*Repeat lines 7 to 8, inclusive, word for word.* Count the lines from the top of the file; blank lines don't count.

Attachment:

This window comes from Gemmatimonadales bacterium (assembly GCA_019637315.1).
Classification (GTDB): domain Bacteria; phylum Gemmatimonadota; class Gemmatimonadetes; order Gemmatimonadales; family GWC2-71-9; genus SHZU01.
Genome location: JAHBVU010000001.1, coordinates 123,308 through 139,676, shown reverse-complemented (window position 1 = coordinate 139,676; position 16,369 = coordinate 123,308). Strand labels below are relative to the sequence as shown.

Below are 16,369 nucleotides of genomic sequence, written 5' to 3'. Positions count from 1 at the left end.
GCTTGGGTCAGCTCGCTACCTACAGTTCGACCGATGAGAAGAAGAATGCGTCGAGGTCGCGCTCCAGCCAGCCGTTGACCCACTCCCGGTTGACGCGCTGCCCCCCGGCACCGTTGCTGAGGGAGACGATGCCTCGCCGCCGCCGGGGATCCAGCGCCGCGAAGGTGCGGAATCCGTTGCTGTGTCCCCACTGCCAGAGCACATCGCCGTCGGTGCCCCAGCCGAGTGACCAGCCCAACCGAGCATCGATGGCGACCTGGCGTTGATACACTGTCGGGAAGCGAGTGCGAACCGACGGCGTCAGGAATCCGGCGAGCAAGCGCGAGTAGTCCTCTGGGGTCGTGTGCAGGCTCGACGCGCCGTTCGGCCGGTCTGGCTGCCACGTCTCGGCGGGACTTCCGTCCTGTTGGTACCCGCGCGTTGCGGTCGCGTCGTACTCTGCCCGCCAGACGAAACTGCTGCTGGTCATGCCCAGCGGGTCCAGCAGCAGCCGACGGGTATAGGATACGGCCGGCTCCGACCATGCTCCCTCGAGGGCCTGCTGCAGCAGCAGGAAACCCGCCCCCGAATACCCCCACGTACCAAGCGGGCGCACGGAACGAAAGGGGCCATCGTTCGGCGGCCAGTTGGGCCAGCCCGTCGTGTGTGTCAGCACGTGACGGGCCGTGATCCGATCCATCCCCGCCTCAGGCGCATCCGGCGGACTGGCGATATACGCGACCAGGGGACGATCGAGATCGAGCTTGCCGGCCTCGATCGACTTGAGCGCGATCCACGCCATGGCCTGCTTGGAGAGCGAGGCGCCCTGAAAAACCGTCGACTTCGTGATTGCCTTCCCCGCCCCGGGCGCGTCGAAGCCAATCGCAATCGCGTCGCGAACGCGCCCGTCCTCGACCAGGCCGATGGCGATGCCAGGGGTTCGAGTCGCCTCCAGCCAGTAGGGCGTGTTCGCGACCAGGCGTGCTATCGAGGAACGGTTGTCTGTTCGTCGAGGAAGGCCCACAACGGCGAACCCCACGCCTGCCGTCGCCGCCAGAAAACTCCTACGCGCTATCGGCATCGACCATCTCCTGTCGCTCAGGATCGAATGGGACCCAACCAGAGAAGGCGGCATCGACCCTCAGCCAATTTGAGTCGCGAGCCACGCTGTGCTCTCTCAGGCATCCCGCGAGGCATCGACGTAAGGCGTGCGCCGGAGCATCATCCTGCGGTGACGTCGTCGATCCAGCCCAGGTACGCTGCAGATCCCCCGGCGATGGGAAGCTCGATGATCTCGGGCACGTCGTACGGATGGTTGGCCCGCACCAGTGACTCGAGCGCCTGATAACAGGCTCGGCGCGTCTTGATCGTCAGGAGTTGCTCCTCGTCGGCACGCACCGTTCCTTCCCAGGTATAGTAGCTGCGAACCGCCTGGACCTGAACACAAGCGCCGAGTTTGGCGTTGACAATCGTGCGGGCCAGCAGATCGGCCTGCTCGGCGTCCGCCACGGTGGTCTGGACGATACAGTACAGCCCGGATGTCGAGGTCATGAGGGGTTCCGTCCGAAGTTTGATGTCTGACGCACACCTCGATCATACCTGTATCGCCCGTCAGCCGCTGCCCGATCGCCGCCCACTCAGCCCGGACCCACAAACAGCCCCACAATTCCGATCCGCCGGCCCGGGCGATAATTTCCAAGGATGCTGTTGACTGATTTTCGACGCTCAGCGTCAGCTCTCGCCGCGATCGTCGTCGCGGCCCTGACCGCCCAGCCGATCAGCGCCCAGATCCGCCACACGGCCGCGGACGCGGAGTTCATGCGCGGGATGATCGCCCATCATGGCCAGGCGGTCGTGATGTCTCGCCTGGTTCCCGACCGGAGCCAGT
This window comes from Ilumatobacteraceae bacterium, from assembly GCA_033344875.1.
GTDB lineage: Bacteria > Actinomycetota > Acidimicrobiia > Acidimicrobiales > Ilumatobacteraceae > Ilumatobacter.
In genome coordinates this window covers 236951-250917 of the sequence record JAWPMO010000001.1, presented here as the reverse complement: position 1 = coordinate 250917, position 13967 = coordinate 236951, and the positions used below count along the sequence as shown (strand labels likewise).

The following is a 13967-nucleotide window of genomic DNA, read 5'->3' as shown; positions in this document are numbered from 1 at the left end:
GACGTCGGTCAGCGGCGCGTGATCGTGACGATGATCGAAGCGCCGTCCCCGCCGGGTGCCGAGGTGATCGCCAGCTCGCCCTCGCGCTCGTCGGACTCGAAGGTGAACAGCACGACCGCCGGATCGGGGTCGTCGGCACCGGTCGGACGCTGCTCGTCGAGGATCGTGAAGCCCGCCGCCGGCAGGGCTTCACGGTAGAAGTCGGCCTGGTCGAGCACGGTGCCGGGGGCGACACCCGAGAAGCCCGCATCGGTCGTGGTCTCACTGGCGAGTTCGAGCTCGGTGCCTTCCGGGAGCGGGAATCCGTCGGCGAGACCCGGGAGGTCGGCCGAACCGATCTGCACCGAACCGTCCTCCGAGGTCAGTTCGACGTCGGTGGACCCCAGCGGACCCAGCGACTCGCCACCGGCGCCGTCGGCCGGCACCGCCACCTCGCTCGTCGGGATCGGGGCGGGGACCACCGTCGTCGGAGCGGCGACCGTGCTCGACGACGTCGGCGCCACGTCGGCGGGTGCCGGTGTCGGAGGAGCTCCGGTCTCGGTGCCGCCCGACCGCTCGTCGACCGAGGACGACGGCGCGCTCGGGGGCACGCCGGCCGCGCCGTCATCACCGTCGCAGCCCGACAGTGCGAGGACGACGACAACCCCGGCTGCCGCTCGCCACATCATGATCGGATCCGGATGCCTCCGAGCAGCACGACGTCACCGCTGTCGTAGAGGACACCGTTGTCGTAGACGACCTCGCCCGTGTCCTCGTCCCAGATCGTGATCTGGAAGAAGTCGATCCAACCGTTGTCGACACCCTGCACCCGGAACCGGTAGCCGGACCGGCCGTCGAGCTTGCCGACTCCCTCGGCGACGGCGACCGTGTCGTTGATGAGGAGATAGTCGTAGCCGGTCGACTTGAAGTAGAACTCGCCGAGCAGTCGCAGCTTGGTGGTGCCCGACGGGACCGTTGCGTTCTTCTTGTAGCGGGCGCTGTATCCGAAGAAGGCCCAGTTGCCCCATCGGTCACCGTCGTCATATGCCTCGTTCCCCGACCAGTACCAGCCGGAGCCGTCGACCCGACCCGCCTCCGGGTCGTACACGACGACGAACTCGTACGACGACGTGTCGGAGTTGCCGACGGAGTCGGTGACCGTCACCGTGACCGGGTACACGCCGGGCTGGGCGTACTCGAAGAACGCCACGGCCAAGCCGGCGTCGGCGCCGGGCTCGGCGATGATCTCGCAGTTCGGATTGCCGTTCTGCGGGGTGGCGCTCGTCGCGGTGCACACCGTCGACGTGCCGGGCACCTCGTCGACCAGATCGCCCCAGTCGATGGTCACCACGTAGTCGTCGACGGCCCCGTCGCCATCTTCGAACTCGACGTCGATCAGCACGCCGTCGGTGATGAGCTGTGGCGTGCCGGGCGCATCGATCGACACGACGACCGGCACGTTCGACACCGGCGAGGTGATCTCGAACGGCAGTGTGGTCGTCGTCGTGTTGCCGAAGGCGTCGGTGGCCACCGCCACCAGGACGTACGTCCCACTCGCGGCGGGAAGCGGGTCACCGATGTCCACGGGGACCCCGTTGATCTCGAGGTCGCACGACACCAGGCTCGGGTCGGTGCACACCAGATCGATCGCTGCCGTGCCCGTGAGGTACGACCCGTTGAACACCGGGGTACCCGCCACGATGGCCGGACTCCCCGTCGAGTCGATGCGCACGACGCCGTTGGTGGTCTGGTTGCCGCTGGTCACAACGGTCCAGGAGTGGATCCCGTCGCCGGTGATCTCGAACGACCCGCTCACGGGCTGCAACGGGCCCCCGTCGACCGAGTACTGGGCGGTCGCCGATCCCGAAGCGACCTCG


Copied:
GTDB lineage: Bacteria > Actinomycetota > Acidimicrobiia > Acidimicrobiales > Ilumatobacteraceae > Ilumatobacter.
In genome coordinates this window covers 236951-250917 of the sequence record JAWPMO010000001.1, presented here as the reverse complement: position 1 = coordinate 250917, position 13967 = coordinate 236951, and the positions used below count along the sequence as shown (strand labels likewise).